As a team lead, she has a managerial position, and at that level one should be expected to manage their own time.
Her situation is nothing special. Yes, it's a bit arbitrary for her boss not to let her work more, but this is in no way different to any other overworked manager (most managers I ever met have more work on their hands than possible to work off in the allotted time if they wanted to do everything perfectly).
So I'll concur with the other answers and suggest she tells her boss about the fact that she has less time than before (he surely knows already, but she may go a step further and tell him exactly how much it is). So far so good. But I'd also expect her to work out a plan of what to remove from her work schedule. Maybe two alternative scenarios if at all possible. Then she needs to document the pros and cons and give her boss either a simple "either/or" decision, or better yet, decide herself and let her boss simply nod it off:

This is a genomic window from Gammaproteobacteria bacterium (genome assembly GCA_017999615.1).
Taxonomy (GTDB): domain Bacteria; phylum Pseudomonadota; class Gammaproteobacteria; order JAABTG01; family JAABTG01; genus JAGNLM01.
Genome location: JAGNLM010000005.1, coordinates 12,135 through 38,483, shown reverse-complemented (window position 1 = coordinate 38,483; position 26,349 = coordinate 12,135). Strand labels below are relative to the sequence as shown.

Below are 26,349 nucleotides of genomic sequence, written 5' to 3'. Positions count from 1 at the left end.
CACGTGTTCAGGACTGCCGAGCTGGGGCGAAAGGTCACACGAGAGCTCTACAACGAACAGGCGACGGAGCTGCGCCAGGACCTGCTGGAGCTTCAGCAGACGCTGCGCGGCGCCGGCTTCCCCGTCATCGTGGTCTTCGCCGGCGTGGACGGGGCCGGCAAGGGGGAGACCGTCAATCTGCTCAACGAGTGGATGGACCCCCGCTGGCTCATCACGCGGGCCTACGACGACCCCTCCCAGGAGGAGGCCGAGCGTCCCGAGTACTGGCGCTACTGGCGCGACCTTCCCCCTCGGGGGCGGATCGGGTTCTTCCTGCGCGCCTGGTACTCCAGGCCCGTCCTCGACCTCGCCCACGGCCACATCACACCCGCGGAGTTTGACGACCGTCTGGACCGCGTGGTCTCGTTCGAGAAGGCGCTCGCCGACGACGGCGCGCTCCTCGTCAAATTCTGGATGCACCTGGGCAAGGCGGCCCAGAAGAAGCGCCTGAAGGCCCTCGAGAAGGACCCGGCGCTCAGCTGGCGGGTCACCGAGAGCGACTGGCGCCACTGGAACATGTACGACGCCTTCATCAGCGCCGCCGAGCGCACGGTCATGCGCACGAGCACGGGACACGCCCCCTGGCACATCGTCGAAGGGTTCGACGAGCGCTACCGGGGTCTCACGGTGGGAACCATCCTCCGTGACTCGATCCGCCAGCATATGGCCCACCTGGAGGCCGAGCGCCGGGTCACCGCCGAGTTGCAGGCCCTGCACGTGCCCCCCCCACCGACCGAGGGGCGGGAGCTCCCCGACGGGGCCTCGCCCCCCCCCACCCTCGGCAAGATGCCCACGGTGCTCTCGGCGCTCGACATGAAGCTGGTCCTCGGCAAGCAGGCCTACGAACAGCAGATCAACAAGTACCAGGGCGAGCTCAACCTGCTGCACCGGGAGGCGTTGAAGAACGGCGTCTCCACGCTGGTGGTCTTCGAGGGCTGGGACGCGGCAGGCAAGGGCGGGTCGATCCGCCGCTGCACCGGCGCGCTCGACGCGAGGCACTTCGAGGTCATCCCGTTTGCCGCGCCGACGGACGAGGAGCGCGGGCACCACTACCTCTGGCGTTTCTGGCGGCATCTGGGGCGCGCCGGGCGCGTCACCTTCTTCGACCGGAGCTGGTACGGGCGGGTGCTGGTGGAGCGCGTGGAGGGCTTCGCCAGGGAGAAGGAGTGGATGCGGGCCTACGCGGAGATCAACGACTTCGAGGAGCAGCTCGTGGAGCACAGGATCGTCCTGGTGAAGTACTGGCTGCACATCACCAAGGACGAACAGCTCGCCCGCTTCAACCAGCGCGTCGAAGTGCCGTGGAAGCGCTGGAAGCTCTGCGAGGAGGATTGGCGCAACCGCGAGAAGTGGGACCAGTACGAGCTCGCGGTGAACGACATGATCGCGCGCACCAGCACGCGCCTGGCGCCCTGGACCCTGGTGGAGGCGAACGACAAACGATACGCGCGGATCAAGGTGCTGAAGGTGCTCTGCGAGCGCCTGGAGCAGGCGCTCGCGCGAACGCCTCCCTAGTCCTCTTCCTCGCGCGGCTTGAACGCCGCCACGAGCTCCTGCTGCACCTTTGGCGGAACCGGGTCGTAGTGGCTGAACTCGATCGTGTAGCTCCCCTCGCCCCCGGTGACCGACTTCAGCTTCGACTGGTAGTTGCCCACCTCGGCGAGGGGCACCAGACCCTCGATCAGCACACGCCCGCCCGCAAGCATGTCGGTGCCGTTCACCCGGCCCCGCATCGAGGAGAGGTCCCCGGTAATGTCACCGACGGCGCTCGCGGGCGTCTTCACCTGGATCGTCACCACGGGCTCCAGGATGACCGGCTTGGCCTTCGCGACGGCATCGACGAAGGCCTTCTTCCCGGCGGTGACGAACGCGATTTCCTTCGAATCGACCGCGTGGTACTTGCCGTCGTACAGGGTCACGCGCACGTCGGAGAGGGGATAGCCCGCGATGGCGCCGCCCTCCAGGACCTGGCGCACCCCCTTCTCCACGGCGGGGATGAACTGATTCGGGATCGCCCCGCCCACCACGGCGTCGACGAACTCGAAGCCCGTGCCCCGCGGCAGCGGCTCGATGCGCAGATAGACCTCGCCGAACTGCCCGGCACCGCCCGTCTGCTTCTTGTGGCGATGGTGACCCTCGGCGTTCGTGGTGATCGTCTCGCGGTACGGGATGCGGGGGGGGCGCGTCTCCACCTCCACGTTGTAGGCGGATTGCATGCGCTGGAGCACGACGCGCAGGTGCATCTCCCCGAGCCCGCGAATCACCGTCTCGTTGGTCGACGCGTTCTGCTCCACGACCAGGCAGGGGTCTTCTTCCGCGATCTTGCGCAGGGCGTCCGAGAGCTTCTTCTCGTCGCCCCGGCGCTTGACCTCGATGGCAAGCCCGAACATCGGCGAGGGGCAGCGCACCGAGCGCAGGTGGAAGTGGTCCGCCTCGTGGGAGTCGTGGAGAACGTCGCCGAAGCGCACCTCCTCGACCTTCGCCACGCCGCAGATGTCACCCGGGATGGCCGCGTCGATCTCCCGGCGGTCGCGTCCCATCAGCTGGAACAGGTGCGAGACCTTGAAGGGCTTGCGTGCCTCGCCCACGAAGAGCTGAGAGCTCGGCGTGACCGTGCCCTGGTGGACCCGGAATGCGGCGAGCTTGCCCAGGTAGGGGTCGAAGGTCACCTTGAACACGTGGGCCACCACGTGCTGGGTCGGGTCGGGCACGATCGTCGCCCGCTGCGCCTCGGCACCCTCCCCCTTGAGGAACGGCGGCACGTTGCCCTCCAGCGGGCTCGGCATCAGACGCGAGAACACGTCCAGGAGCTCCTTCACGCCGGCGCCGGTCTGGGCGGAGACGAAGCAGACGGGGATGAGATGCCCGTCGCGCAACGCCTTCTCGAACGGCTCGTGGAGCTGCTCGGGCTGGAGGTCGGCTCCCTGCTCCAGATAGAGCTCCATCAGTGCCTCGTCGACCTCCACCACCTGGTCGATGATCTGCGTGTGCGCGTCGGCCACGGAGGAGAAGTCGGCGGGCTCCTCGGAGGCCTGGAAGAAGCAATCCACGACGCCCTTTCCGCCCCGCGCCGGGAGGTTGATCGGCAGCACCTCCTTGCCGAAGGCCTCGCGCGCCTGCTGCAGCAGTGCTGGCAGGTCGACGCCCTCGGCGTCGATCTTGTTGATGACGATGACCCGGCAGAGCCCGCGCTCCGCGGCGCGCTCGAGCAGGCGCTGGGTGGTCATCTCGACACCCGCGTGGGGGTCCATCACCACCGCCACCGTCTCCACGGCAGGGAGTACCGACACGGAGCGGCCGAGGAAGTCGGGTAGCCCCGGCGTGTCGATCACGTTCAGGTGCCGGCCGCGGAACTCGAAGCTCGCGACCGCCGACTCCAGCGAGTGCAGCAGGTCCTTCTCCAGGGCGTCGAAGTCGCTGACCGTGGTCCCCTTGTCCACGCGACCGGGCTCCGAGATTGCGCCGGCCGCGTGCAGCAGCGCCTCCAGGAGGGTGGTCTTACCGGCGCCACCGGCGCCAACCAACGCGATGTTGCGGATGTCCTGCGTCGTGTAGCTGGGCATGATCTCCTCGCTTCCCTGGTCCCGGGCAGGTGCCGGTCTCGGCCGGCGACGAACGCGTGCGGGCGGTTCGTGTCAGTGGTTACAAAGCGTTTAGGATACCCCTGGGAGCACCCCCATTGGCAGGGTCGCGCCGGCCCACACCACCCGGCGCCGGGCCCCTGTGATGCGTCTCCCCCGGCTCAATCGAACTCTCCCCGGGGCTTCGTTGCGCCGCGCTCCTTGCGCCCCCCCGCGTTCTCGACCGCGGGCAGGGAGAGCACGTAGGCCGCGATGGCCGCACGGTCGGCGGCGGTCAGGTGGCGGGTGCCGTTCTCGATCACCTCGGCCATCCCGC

Hey boss, I have come up with plan A or plan B. Which do you prefer?
Hey boss, I have come up with this plan A to get along with less time and will implement that starting next week unless you have more input for me (I could also follow plan B if you prefer that).
Obviously, plan A should be the one she likes more / finds more sensible etc.
A top way to build such a plan is to delegate stuff (which could mean getting more staff or an assistant; or motivating another team lead to take some of her stuff). Next, de-prioritize/skip complete work packages. Next, resolve some work faster, if possible in her job (which may cut into quality, obviously). She also needs to say "no" more for new work entering her domain.
The one thing she must not do is plan in a way that makes her suffer more (i.e., skip lunch, stress herself out overmuch, etc.).
Oh, by the way. A boss who actually wants to avoid overtime should be a luxury. It would be much easier and profitable (at least short-term) for them to keep her working until she dies of exhausting. A boss is responsible for their directs and especially their health and well-being; sure, at 30h/week, 10 hours of overtime will not damage your mothers health - most people work 40h/week easily. But still... the fact that he tries hard to avoid overtime in general is to be applauded. Depending on the size or type of her company, he also simply may not be able to pay more than a 30h/week position - he may well be out of the loop which decides these things.